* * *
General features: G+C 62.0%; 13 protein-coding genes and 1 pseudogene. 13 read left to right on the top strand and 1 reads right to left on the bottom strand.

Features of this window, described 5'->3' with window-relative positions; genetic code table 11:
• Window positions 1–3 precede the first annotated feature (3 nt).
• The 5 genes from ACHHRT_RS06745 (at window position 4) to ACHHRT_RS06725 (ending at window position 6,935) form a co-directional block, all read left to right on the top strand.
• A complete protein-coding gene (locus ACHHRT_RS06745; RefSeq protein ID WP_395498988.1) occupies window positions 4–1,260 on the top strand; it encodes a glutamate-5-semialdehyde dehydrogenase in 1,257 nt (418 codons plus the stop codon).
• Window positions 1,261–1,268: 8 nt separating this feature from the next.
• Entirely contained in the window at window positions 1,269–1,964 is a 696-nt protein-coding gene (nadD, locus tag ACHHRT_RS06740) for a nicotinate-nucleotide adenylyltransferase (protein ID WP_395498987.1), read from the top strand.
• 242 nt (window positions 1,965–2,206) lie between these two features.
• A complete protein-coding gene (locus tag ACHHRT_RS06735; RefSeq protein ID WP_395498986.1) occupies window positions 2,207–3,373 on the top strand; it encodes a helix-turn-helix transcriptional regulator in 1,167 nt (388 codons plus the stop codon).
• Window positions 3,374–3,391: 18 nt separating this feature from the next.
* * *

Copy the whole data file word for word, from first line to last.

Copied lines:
General features: G+C 62.0%; 13 protein-coding genes and 1 pseudogene. 13 read left to right on the top strand and 1 reads right to left on the bottom strand.

Features of this window, described 5'->3' with window-relative positions; genetic code table 11:
• Window positions 1–3 precede the first annotated feature (3 nt).
• The 5 genes from ACHHRT_RS06745 (at window position 4) to ACHHRT_RS06725 (ending at window position 6,935) form a co-directional block, all read left to right on the top strand.
• A complete protein-coding gene (locus ACHHRT_RS06745; RefSeq protein ID WP_395498988.1) occupies window positions 4–1,260 on the top strand; it encodes a glutamate-5-semialdehyde dehydrogenase in 1,257 nt (418 codons plus the stop codon).
• Window positions 1,261–1,268: 8 nt separating this feature from the next.
• Entirely contained in the window at window positions 1,269–1,964 is a 696-nt protein-coding gene (nadD, locus tag ACHHRT_RS06740) for a nicotinate-nucleotide adenylyltransferase (protein ID WP_395498987.1), read from the top strand.
• 242 nt (window positions 1,965–2,206) lie between these two features.
• A complete protein-coding gene (locus tag ACHHRT_RS06735; RefSeq protein ID WP_395498986.1) occupies window positions 2,207–3,373 on the top strand; it encodes a helix-turn-helix transcriptional regulator in 1,167 nt (388 codons plus the stop codon).
• Window positions 3,374–3,391: 18 nt separating this feature from the next.